Here’s a collection of sparkly evening looks pictured in the June 2014 issue of InStyle. The fashion spread does an excellent job of ordering the red carpet gowns from left to right according to which is the easiest to wear, giving us a wonderful opportunity to consider necklines.
To the far left, actress Cate Blanchett wears a dress cut down to her waist in the front, a look by Givenchy by Riccardo Tisci not recommended except for a woman with a modest sized bust, perfect posture, and plenty of two-sided tape. For most women, this neckline is not one ever to be considered as a wardrobe option.. On Blanchett, of course, it’s dramatic and stunning.
Actress Jennifer Lawrence wears a strapless gown from Dior Haute Couture. The top hem of the gown is straight, without any dips or curves, requiring the woman to supply her own (which Lawrence does beautifully). While beaded to the hilt, the dress is essentially a blank canvas look, fitted beautifully but devoid of unique design elements — the perfect dress with which to pull out the stops with shoulder-duster earrings. This style of dress will only flatter if perfectly fitted.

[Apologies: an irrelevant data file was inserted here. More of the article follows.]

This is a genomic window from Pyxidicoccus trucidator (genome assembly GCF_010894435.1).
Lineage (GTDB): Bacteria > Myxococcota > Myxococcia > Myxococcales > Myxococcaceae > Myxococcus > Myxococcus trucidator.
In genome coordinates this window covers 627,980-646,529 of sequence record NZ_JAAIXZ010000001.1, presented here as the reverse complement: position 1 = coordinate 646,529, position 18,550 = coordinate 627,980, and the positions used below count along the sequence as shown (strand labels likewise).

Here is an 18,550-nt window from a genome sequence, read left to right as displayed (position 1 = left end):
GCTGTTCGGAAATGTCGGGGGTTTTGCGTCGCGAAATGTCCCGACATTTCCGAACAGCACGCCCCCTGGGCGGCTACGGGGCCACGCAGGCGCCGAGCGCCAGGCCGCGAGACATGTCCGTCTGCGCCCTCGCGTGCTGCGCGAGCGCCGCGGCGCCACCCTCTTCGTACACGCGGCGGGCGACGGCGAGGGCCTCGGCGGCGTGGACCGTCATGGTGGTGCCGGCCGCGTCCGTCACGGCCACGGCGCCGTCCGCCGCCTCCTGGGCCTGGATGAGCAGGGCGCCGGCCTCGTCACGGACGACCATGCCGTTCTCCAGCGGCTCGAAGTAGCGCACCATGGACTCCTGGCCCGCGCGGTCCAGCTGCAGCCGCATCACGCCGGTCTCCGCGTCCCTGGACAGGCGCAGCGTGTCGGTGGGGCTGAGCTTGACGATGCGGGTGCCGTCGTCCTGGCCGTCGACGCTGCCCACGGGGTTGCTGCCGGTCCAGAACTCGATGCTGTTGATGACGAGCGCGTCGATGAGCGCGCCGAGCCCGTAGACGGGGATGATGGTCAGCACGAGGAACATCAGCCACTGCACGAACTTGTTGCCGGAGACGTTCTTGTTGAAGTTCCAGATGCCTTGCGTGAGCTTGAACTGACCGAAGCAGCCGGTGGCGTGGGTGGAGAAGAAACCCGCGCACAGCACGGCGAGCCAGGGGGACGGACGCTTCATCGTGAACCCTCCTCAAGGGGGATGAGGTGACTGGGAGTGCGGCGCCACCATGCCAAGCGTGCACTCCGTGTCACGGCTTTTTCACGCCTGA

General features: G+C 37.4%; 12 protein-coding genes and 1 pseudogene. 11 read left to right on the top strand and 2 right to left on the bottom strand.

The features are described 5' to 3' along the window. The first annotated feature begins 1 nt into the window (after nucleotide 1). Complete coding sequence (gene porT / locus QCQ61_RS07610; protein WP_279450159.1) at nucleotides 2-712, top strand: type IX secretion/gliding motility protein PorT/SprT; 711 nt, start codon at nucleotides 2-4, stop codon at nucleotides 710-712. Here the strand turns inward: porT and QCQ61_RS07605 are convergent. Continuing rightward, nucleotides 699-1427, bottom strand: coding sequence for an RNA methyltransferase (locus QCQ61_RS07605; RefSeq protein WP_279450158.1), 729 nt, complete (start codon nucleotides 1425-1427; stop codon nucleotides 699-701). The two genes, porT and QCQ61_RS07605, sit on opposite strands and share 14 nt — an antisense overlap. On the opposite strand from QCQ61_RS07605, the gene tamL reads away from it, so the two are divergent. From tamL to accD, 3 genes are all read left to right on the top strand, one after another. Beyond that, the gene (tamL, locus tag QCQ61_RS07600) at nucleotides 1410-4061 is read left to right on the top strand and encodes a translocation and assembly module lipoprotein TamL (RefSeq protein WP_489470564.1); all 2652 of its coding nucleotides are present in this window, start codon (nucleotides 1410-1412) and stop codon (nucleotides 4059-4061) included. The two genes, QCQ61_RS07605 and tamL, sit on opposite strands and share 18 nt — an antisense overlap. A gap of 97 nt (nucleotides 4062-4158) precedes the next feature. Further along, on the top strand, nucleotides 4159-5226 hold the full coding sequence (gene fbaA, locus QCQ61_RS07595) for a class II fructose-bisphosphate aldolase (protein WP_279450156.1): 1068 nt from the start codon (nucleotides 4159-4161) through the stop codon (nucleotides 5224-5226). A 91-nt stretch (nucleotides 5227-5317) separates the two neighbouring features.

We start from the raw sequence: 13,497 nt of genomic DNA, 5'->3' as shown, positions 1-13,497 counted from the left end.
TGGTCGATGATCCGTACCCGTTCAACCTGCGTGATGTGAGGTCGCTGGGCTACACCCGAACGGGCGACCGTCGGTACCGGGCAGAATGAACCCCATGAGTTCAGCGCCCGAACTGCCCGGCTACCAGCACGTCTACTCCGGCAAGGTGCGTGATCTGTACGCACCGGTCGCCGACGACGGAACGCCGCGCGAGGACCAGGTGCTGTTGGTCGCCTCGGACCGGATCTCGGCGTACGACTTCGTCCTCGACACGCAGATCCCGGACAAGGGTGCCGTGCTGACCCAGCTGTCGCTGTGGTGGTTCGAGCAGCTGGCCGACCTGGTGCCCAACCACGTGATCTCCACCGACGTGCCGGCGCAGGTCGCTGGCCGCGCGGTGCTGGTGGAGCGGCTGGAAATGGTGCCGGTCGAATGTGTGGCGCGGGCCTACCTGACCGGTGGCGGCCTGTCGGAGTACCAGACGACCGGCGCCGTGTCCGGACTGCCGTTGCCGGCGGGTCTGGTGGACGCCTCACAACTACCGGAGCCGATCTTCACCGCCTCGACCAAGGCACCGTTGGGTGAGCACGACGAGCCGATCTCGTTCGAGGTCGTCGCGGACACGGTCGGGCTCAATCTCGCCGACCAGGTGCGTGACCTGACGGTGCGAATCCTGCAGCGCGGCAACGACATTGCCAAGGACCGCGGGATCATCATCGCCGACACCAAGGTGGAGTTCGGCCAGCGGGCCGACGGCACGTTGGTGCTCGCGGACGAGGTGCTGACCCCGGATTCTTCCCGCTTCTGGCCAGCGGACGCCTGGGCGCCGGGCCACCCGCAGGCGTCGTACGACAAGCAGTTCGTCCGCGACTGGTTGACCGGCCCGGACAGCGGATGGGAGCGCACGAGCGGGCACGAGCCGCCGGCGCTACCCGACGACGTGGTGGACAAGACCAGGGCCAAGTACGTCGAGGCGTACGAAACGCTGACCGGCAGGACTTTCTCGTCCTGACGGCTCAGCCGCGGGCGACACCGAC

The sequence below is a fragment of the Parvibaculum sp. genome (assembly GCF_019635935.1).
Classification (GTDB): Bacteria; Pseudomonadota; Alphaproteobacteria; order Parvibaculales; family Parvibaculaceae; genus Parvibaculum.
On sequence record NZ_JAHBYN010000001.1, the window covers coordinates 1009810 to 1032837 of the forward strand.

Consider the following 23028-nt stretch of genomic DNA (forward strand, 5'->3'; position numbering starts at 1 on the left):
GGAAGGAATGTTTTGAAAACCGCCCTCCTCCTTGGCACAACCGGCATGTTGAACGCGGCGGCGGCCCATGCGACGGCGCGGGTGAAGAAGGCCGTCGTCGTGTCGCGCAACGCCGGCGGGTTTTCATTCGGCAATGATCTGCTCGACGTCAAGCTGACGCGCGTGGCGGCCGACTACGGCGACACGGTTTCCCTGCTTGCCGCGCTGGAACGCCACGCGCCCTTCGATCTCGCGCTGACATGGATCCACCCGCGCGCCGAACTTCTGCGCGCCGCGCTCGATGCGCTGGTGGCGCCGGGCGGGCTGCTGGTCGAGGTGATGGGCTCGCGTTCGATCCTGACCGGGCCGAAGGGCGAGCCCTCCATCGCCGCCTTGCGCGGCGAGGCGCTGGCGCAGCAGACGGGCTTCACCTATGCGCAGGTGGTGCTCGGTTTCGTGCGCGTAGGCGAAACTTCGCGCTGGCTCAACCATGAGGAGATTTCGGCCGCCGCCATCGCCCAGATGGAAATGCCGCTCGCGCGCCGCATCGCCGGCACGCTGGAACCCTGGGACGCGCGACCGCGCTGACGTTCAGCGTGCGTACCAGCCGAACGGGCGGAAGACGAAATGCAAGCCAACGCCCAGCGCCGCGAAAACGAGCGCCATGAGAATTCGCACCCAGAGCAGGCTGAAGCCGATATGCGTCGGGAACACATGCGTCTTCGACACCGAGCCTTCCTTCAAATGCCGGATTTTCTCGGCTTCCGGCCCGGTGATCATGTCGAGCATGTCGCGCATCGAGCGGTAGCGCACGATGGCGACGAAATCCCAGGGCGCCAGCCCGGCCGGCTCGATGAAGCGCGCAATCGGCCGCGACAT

Third from left, Naomi Watts wears a second design from Givenchy by Riccardo Tisci, one which I think is not especially flattering to the lovely actress. The jewel neckline and straight construction of the garment make it resemble an oversized tee-shirt with not a lot of shape, hiding her figure. The length, cutting at mid-calf, is also notoriously difficult to wear. Drop earrings that blend with her hair add little and her sandals and chunky bag have a mismatched casual vibe. Watts would be more flattered by any of the other dresses on the page.
Particularly worthy of note is the stunning gown from Marc Jacobs modeled by actress Lena Dunham at the far right. The deep vee neck frames her face, and the gown is fitted beautifully to her figure. The color of the gown suits Dunham perfectly. She looks stunning.
An open neckline, whether a shaped sweetheart style, a scoop neckline, or a deep vee, as seen on the Marc Jacobs gown, is almost universally flattering as it serves as a frame for the wearer’s face and draws the attention upward.
The deep vee is even a good choice even for someone who doesn’t particularly like her neck. A smaller neckline draws the eye in toward the neck, whereas the expanse of a wide vee puts the neck into context with the face and body and diminishes its relative visual importance.